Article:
Point Pickup: The company’s dashboard dynamically matches retailers’ demand with capacity from a network of crowdsourced delivery drivers. Funding raised to date: $84.1 million
Watch: Success in last-mile delivery happens in the final 100 feet
The playing field
Coresight broke down its 10 finalists by industry focus, like delivery management platforms, for example. But the researchers also illustrated each player’s position in the last-mile space using a matrix similar to Gartner’s Magic Quadrant format, categorizing them by future leaders, disruptors, challengers and emerging players.
The report defined future leaders as companies that are highly innovative and possess strong market share. These firms are viewed as the most likely to shape the future of the last-mile industry.
“Generally, these companies take a highly innovative and disruptive approach to a retail issue and possess a strong industry background, a competitive product/offering, growing momentum in the market and ample funding to help the company continue to penetrate the market and become a future leader (if not already) in the space,” researchers wrote.
Just four firms landed in the future leaders quadrant: robotics companies Nuro and Locus and delivery orchestration platforms Bringg and Veho. Nuro rated the highest of the 10 firms in both level of innovation and market share.
Next, lacking the market share of the future leaders but chock full of innovation are the disruptors, which according to Coresight are “some of the most innovative in the matrix and have the potential to become future leaders in the sector as they build more foundational market positions, gain resources to sustain growth and attract more funding from VC firms.”
Only two companies fell into this category, FarEye and OnFleet, which both aim to optimize last-mile delivery through comprehensive, data-driven dashboards.
Challengers, on the other hand, have the market share of future leaders but are seen as less innovative. One firm, Starship, earned that characterization because while it has strong market share, researchers felt its technology lagged behind the innovation coming from Nuro and Locus.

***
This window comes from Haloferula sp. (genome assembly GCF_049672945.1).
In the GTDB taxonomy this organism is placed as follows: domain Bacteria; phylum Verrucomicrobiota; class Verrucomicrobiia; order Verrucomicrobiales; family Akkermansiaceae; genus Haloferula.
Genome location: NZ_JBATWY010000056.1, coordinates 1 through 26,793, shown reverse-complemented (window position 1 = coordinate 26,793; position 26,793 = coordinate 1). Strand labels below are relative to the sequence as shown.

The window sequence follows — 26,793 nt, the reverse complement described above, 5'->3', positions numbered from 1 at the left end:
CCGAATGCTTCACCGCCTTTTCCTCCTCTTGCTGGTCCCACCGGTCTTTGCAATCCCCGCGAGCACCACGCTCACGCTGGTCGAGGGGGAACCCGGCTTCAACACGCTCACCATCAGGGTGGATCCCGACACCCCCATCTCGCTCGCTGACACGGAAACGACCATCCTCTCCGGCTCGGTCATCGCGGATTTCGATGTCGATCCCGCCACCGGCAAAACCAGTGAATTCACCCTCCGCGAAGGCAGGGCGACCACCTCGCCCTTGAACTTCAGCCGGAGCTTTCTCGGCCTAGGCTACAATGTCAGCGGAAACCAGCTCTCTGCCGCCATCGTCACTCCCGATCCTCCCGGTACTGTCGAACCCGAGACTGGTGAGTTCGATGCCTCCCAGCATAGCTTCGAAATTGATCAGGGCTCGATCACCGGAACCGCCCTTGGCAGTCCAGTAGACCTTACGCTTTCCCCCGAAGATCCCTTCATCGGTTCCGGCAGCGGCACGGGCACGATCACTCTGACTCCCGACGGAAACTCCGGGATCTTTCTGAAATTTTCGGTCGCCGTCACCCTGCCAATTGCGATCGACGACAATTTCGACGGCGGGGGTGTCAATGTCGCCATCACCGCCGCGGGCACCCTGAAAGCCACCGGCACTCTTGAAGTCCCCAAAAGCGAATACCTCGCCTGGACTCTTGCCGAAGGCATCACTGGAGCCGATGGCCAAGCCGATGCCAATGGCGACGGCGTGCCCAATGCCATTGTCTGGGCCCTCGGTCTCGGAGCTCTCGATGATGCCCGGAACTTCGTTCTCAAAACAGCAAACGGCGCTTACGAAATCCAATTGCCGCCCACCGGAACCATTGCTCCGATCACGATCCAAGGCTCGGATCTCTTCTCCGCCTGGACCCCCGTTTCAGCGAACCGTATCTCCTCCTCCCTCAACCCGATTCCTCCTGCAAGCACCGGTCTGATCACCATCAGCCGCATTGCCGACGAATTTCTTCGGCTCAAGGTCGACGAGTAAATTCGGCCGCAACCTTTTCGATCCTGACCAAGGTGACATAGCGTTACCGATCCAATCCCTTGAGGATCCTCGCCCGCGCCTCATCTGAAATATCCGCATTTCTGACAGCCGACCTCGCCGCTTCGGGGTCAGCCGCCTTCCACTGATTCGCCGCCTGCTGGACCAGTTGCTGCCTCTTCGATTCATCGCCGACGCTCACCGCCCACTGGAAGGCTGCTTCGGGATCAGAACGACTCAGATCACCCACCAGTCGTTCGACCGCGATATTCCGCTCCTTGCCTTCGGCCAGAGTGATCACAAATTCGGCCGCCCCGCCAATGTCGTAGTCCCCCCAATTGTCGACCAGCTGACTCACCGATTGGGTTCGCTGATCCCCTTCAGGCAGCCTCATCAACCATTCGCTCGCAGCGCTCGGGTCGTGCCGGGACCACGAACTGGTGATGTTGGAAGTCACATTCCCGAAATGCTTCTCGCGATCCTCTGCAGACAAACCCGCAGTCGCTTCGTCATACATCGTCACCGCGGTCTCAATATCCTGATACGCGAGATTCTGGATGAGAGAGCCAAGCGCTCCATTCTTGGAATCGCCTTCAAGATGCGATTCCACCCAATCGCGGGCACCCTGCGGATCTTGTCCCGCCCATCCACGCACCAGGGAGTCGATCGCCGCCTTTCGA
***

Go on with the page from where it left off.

Finally, rounding out the field are the emerging players, companies that lack the innovative technology and market share of the top firms but have the potential for high growth. Researchers explained that these players are “innovative in their approach to their market and are gaining traction within their technological niche.”
The trio of warehousing, microfulfillment and courier delivery firms in Coresight’s top 10 — Darkstore, Dropoff and Point Pickup — landed in this quadrant.
Solving the last-mile problem will not be easy. But researchers urged retailers to take advantage of the array of companies addressing the issue, from robotics providers to delivery management platforms.
If they don’t, they risk losing out on market share among modern consumers, who increasingly value delivery speed and satisfaction — and are likely to take their business elsewhere when they don’t get it.
“We believe that the standard for retail delivery will be raised in the coming years as consumers come to expect quicker and more convenient delivery options,” the researchers wrote. “Retailers must uphold or exceed consumer expectations and standards for delivery to maintain high customer satisfaction and loyalty in a competitive retail market.”
Heightened consumer expectations arrived when COVID spurred the rise of e-commerce and omnichannel fulfillment, and they’re not coming down anytime soon — those trends are expected to continue growing, and so too will customer standards.
It’ll be up to retailers to find the right last-mile provider to keep them happy.
Click for more FreightWaves articles by Jack Daleo.